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Calculating pH, A Look at Logarithms Mark as Favorite (52 Favorites)

LESSON PLAN in Concentration, Acid & Base Theories. Last updated March 25, 2020.


In this lesson, students will be introduced to a base-10 logarithmic scale and use it to calculate pH from hydrogen ion concentration. Often students are able to calculate pH by pushing the correct buttons on their calculators, but they don’t understand what the values mean. This lesson attempts to bridge that gap using a guided inquiry model.

Grade Level

High School

NGSS Alignment

This lesson will help prepare your students to meet the performance expectations in the following standards:

  • Scientific and Engineering Practices:
    • Using Mathematics and Computational Thinking


By the end of this lesson, students should be able to

  • State to purpose of using logarithms to express pH.
  • Estimate pH value from hydrogen ion concentrations using knowledge of logarithms.
  • Using a calculator, compute pH from hydrogen ion concentrations and vice versa.
  • Classify a substance as acidic, basic, or neutral based on pH or hydrogen ion concentration.

Chemistry Topics

This lesson supports students’ understanding of

  • acids and bases
  • pH and pOH
  • acid/base theories
  • logarithms
  • concentrations


Teacher Preparation: 5 minutes

Lesson: 45 minutes


  • Copies of student handout (1 per student)
  • Copies pre-quiz and post-quiz number values (1 per group; optional)
  • Scientific or graphic calculators


  • No specific safety precautions need to be observed for this activity.

Teacher Notes

  • Students should be introduced to various theories of acids and bases, such as Arrhenius, Bronsted-Lowry, and/or Lewis, as well as the autoionization of water before completing this lesson. They should also be able to understand that H+ and H3O+ can be used interchangeably.
  • Though I prefer to use this lesson as a group activity, it may also be used as an individual or whole-class activity.
  • In my experience, student math levels vary within a class. I suggest surveying the class by asking who has used logs in math class. I then group those kids together and group together the ones who have never heard of logs. The ones who have already been introduced to logs get through the activity quickly, but get stuck on the significant figure portion of it. I spend most of my time facilitating the groups for which logs are a new topic. The practice problems offer an opportunity for students to figure out which equations to use in order to solve for the unknown. In some cases, there are various pathways to the correct answer.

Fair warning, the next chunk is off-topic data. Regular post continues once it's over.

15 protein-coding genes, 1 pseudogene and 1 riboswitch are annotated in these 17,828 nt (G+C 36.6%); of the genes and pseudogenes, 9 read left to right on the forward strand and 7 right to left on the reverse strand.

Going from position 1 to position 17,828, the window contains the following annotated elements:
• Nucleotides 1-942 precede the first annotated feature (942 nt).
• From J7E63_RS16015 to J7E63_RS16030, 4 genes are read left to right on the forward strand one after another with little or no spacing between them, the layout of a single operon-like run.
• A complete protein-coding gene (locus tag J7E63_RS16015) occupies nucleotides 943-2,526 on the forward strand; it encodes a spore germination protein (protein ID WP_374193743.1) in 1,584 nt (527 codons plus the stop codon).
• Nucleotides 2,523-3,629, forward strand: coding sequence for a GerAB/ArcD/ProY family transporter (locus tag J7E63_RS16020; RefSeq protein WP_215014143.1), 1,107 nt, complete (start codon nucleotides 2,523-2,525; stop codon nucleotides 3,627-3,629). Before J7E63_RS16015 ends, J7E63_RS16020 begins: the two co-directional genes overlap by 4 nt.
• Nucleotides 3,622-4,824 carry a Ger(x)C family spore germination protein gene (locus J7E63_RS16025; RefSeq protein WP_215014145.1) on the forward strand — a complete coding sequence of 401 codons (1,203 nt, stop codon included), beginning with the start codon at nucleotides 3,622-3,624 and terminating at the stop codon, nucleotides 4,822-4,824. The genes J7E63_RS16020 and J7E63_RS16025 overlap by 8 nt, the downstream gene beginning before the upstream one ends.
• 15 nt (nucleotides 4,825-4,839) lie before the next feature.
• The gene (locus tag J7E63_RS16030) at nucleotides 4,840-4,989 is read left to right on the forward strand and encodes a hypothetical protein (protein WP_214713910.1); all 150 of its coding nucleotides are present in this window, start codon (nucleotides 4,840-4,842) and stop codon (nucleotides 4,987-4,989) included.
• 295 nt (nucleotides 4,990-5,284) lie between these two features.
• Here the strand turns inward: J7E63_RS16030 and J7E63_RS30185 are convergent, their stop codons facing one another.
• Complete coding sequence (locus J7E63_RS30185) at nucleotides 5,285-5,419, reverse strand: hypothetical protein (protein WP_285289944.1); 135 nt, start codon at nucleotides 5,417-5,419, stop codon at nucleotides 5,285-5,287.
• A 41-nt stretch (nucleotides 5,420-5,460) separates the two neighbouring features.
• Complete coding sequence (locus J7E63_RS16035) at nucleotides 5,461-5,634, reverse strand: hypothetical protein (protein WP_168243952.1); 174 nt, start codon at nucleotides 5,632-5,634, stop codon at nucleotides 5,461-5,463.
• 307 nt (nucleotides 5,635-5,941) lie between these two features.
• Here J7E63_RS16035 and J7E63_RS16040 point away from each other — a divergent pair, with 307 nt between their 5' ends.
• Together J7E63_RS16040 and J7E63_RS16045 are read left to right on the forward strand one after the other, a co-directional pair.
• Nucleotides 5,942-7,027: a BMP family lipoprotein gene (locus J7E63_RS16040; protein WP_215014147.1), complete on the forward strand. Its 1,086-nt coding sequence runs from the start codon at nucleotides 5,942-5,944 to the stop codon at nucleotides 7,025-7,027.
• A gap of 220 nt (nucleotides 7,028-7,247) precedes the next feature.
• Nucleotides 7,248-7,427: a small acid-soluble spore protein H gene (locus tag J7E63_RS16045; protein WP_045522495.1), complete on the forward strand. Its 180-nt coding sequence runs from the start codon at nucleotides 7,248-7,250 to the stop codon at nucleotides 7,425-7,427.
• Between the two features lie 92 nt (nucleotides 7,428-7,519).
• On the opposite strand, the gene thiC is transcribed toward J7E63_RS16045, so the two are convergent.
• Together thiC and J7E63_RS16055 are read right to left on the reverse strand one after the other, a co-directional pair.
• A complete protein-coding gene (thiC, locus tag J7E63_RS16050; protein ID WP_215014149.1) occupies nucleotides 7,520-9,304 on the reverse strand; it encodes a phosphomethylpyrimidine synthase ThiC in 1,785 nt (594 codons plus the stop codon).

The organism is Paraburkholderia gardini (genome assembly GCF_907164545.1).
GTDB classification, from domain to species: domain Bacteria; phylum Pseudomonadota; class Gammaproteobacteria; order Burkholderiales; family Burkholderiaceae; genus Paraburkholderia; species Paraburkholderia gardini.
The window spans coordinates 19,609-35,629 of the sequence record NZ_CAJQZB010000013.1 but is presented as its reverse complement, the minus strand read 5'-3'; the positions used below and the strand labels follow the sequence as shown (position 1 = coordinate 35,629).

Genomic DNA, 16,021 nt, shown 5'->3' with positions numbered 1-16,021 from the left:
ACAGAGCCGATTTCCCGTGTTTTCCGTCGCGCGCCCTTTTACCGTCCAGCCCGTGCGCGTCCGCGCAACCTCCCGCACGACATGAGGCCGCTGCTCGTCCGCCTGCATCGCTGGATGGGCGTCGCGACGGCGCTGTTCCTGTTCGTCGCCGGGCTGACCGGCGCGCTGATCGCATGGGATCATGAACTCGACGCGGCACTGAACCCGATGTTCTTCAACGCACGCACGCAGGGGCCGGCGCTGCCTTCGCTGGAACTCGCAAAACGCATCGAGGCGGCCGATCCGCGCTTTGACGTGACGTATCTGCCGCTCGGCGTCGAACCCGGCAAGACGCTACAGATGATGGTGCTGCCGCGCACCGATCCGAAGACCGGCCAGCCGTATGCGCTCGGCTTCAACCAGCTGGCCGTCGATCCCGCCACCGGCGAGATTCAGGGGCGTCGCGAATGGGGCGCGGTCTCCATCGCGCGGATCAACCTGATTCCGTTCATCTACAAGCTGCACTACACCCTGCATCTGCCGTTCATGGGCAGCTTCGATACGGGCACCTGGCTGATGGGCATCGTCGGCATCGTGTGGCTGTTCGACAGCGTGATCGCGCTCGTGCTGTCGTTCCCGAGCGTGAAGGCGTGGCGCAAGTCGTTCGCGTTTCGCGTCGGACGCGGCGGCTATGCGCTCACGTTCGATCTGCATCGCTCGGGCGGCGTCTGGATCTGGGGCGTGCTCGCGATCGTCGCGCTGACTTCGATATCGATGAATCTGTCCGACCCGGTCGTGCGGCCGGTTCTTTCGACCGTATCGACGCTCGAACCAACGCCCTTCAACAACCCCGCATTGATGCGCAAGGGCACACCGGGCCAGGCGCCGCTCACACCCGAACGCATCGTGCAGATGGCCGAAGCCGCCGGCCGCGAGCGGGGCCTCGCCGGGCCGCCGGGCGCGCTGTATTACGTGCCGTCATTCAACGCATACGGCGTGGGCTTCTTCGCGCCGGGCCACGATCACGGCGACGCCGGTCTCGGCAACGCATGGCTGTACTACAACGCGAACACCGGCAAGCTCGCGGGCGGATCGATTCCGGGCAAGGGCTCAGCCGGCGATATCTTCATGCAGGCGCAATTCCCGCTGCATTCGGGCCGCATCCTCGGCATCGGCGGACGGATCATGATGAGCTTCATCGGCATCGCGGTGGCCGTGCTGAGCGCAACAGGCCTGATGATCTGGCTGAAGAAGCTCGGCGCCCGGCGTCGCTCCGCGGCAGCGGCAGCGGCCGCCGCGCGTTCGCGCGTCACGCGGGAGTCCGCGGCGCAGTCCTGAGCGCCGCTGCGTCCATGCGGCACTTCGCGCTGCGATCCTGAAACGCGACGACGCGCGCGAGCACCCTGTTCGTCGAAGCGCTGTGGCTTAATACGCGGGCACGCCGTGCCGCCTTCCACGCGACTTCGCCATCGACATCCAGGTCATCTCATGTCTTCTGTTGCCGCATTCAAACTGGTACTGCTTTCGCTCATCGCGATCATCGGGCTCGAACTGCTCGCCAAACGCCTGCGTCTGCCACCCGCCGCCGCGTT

• Suggested values for the pre-quiz (in order, so mix them up when written on the board/sharing with students): 7.89 x 10 -9, 9.5 x 10-8, 5.8 x 10 -5, 6.45 x 10-5, 0.00089, 7 x 10-3, 0.0995, 8.4 x 10 -1. Instead of writing them on a part of the board that can be covered, you could also write them on sheets of paper that get distributed to each group. The teacher should time each group when they raise their hand (and compare this with the time it takes for the post-quiz). Values for post-quiz (in order, so mix them up when written on the board/sharing with students): 0.08, 1.002, 2.2, 3.05, 4.190, 4.24, 7.02, 8.10. The teacher should also time the groups with putting these values in order. The pre and post quizzes should be done at the same time for the entire class.
  • Be sure to look at each student’s calculator and explain how to enter log/antilog on it. (This is entered on most graphing and scientific calculators similarly; older versions sometimes differ.)
  • For lower level classes, leave off the significant figure portion. Have students report all pH values to 2 decimal places.
  • A suggested extension activity: Write the following problems on the board and have students predict answers without the use of a calculator. Log 0.0001, -log 1 x 10-13, log 0.05, log 6000, log 4000.